Financial settlement after separation: 3 of the most important legal matters
While going through a separation, it’s common — and normal — to be concerned about your financial situation going forward.
For example, you may have thoughts regarding:
- What if you were completely reliant financially on your ex-partner?
- How are you going to afford to raise your children?
- What if you can’t work?
Most people are uncertain as to what their legal entitlements and obligations are in terms of dividing assets, and financially maintaining their ex-partner or children. A family lawyer can provide clear advice as to how your assets and liabilities should be divided in accordance with the Family Law Act 1975 (Cth), and whether you should seek Orders for spousal or de facto maintenance.
There are three main categories of financial considerations after separation:
In this article, we’ll explore each of the three types of financial settlements after separation and some legal considerations for them.
Property settlement after separation
This is the overall division of existing assets and liabilities solely or jointly owned by each party. There are several factors that must be taken into account when ascertaining what an equitable division of the asset pool would look like, including:
- The length of the relationship;
- Any assets or debt either party brought into the relationship;
- Each party’s financial contributions during the relationship and post-separation;
- Each party’s non-financial contributions, such as by way of homemaker and child care duties during the relationship and post-separation;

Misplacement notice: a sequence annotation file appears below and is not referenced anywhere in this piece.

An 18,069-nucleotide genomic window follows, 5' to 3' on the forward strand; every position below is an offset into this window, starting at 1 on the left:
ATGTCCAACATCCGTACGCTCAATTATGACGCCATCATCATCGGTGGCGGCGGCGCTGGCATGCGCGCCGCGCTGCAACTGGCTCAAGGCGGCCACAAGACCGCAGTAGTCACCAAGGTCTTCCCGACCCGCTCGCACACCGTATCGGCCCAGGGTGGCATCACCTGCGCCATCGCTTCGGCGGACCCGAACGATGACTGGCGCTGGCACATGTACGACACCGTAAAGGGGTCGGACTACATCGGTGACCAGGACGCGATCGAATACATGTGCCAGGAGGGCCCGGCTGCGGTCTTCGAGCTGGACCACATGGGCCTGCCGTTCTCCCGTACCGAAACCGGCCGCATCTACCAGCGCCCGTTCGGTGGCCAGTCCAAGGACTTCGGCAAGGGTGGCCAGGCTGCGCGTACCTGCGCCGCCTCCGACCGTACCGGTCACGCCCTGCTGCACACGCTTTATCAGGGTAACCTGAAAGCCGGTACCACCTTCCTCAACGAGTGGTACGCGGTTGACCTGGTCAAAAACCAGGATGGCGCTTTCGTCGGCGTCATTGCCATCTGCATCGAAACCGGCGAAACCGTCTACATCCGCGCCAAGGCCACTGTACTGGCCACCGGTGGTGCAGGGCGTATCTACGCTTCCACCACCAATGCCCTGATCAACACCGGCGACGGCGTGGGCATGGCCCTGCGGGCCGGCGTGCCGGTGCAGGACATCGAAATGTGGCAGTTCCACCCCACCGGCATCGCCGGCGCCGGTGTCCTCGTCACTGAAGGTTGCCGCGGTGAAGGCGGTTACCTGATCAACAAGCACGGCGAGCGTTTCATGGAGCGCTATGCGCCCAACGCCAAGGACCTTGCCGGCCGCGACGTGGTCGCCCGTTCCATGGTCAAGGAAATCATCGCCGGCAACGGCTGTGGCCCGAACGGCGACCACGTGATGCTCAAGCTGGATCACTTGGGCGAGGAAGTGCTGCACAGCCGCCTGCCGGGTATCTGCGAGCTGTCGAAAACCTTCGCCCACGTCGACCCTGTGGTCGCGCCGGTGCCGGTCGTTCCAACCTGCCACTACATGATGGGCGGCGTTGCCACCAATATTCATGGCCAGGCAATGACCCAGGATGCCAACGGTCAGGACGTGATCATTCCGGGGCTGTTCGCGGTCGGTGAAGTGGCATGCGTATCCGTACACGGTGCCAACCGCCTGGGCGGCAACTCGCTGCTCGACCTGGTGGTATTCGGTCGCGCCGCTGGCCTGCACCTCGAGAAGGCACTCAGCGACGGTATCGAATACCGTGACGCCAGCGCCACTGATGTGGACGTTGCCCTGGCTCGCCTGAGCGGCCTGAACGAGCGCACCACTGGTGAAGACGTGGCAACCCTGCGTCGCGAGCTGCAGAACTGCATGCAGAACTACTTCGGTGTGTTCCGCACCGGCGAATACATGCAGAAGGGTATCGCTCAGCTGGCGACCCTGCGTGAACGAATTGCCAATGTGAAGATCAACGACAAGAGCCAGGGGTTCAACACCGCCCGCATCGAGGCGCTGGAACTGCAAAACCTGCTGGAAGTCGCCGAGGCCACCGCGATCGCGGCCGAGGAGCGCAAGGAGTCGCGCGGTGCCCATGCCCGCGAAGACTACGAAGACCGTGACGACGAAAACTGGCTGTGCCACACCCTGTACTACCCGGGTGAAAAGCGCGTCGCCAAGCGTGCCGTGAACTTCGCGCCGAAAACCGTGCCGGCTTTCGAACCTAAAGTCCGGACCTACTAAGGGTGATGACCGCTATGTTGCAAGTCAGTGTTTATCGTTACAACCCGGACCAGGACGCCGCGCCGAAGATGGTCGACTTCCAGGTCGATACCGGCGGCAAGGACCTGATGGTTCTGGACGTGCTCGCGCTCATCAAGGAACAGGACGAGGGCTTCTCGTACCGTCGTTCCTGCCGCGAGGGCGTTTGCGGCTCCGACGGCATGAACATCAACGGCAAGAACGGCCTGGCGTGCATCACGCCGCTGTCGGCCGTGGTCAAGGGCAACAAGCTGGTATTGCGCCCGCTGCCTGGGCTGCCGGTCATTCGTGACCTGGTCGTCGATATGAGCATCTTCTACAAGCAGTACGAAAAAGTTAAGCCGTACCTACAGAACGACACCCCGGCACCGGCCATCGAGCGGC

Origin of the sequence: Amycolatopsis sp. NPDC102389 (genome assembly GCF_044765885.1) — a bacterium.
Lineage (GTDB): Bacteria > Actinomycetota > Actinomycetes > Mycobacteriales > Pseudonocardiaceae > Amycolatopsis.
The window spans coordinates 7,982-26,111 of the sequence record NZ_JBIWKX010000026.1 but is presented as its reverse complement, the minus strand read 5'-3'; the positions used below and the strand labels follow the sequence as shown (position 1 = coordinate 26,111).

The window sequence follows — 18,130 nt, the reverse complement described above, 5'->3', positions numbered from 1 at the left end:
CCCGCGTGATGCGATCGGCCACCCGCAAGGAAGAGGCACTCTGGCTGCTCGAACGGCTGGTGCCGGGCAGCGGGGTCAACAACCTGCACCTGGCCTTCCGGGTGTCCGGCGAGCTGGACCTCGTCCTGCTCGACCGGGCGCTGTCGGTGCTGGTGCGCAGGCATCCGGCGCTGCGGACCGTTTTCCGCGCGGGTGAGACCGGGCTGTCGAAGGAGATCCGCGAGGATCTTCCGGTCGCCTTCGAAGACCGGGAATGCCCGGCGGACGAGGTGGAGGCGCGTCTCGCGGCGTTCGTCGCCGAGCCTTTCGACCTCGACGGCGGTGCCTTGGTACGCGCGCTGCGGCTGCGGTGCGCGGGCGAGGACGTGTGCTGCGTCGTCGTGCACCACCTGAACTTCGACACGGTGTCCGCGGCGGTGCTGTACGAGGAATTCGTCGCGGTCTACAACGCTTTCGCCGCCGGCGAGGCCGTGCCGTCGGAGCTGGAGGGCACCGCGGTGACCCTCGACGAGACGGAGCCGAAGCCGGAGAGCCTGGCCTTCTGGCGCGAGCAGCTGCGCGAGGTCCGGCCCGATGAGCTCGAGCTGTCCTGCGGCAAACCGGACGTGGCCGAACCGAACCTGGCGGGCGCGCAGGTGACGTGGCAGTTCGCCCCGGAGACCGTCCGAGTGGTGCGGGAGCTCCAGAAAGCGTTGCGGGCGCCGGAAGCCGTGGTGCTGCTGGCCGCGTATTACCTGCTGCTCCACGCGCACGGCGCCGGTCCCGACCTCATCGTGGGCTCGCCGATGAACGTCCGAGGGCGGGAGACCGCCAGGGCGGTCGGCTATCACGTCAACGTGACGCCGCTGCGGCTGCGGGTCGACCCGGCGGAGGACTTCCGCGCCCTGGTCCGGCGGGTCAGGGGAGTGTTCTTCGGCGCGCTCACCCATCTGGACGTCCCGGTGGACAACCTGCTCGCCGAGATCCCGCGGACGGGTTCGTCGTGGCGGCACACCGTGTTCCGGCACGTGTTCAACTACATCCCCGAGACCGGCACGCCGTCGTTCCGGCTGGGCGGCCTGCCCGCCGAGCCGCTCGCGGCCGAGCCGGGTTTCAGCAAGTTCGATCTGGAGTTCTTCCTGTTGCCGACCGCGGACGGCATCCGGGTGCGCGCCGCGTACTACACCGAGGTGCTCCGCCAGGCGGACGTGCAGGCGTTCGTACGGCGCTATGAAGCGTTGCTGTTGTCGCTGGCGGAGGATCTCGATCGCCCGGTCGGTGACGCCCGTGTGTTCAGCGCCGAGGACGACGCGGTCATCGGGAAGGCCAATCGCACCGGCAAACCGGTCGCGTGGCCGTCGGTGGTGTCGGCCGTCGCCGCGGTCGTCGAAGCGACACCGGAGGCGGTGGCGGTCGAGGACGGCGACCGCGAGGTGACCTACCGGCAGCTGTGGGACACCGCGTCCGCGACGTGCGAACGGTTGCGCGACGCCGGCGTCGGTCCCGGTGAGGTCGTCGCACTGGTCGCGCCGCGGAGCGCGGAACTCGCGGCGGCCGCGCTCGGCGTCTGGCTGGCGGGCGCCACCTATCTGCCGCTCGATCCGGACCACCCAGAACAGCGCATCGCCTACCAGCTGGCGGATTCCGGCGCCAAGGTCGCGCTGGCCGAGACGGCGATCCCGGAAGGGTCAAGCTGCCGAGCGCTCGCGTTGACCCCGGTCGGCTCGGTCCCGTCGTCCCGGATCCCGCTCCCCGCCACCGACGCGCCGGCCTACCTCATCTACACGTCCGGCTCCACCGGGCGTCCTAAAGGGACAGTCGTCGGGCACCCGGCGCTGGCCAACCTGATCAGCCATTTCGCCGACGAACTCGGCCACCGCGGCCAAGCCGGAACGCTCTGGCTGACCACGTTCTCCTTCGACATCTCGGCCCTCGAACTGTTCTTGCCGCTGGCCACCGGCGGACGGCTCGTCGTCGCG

- Any financial resources available for each party;
- The earning capacity of each party; and
- The future needs of each party, including whether either party is responsible for the care of children under 18, or whether either party suffers from any significant illness which may impact that party’s capacity for full-time work.
Maintenance payments after separation
Spousal or de facto maintenance is financial support provided by one party to help the other party meet their ongoing living expenses. This may be paid on a periodic basis (for example, weekly), or it may be paid as one or more lump sums.
A party to a separation is not automatically entitled to maintenance, with the Family Law Act stipulating that maintenance may be payable in the following circumstances:
- Having the care of a child of the relationship who is under the age of 18;
- Being unable to work due to physical or mental incapacity; or
- Any other adequate reason; for example, having the care of an adult child with a disability.
Evidently, the legislation allows for a broad range of circumstances to cause a person to be eligible to receive maintenance. However, that person seeking to receive maintenance must be able to show that they cannot adequately support themselves, and the person who would be paying maintenance must have the capacity to pay.